A basic operation of the storage system 104 is to write a particular logical track so as to change the contents of the logical track. In general, such live data tracks are first placed in the non-volatile data cache memory 118 of the LSA control unit 108. When the fraction of the cache occupied by modified logical tracks exceeds a predetermined value, the controller 112 logically moves a set number of modified tracks to the memory segment 128 by assigning them there. After one segment's worth of live tracks are moved into the memory segment, the tracks are written into contiguous locations of the DASD array 106. It should be understood that the operation of the data cache 118 is transparent to the processor 102 and therefore some operations of the storage system 104 will be described from the perspective of the processor, without reference to the data cache. Although the inclusion of a data cache 118 as described above can improve the overall performance of an LSA system, it should be understood that the inclusion of a data cache and the details of its implementation are not essential to the invention.

The smallest unit of data that can be addressed by the LSA directory 116 is called a logical track. If the processor 102 writes data comprising part of a track, the LSA control unit 108 must read the remainder of the logical track from the DASD array 106 making reference to the current location of the logical track stored in the LSA directory 116 before writing the updated complete track into the memory segment buffer 128. A variable number of compressed logical tracks comprise a segment (depending upon how well the logical tracks compress). At any time, a logical track is live, or current, in only one segment. In all other segments, the logical track is outdated, also referred to as being a dead track. From the perspective of the processor 102, a live data track is initially stored into controller memory (such as the data cache 118 or the input memory segment write buffer 128) comprising a segment SEGo that initially is empty. That is, the segment SEGo resides in the controller memory as the segment is filled.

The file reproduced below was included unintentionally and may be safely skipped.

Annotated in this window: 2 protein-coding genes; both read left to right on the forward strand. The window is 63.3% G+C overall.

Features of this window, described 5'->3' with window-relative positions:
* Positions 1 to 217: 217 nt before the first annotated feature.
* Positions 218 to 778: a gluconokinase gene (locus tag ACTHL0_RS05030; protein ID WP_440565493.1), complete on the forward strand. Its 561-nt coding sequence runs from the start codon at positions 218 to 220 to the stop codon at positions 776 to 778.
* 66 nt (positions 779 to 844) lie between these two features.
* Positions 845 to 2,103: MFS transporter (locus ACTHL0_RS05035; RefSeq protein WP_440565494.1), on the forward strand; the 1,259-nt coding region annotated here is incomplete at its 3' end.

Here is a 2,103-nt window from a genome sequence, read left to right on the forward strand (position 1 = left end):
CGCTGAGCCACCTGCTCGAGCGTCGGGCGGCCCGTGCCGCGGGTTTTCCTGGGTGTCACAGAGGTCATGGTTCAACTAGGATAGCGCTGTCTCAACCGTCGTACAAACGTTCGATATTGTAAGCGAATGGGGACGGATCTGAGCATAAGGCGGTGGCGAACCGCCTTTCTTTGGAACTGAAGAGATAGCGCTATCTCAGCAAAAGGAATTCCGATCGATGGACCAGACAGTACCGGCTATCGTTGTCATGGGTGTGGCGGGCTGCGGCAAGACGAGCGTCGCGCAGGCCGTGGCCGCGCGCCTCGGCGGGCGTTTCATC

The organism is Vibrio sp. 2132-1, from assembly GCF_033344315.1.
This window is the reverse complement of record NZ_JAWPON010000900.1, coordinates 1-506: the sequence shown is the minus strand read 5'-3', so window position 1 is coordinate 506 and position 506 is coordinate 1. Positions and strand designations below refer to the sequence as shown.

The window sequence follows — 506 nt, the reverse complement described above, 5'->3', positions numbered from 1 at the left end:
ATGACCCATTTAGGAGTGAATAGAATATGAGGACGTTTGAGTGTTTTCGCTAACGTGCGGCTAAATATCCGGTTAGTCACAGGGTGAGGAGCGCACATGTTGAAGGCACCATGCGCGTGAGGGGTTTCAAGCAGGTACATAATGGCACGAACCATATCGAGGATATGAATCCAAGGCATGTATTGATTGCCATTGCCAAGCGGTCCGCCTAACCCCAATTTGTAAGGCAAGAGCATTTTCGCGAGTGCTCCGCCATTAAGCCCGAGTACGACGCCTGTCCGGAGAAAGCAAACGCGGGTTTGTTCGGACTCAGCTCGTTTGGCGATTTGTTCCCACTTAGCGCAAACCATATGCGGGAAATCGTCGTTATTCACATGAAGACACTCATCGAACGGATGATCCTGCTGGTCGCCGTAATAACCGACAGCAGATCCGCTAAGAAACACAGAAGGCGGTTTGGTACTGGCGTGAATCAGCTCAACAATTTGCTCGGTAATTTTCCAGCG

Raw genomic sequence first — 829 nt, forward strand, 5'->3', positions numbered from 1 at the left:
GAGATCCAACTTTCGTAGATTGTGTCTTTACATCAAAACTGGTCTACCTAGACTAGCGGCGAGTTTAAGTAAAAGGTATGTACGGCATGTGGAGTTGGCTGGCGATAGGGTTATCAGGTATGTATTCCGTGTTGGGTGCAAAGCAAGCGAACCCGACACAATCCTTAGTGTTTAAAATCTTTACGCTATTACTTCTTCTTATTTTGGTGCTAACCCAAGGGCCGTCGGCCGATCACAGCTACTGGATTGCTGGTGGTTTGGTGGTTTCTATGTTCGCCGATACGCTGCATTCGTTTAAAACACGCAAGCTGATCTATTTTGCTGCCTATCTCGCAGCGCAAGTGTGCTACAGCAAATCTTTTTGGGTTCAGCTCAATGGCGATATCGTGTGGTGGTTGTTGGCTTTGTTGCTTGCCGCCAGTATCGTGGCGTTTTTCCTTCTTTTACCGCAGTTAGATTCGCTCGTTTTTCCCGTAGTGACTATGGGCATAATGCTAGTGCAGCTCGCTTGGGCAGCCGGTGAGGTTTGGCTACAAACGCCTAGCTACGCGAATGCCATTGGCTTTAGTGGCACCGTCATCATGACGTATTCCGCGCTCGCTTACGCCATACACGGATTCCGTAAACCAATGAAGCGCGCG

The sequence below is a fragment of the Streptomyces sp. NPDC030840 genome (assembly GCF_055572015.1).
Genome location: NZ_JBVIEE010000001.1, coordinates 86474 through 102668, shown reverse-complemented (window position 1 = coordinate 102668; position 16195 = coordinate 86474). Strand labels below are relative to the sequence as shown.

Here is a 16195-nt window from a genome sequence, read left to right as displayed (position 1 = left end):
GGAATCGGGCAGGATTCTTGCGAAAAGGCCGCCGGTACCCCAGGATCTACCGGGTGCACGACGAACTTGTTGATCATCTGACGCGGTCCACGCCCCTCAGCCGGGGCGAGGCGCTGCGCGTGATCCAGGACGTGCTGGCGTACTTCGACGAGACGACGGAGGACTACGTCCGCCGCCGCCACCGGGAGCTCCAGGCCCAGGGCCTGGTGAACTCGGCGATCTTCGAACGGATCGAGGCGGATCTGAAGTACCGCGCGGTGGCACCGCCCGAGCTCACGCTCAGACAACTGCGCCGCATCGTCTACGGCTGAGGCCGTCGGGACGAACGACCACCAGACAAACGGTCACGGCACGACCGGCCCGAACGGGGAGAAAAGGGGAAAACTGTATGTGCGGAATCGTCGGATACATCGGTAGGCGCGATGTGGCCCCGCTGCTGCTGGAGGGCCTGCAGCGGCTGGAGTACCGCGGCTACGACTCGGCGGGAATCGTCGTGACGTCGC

If a logical track k is being written into the segment SEGo of controller memory and if the logical track k was previously live in some other DASD segment SEG in the DASD 106 before the write operation, then the track k becomes dead in the segment SEG and becomes live in the controller segment SEGo being filled. This continues until the segment SEGo in the LSA controller memory is filled to capacity, at which time the segment SEGo is destaged, i.e. it is moved from the memory segment buffer 128 and written to the DASD array 106. Another segment's worth of data is then filled in the controller memory and the process repeats until the next destage operation. In practice for performance reasons this logic may be duplicated resulting in multiple memory segment buffers 128 being filled concurrently. This concurrency does not change the basic principle of operation.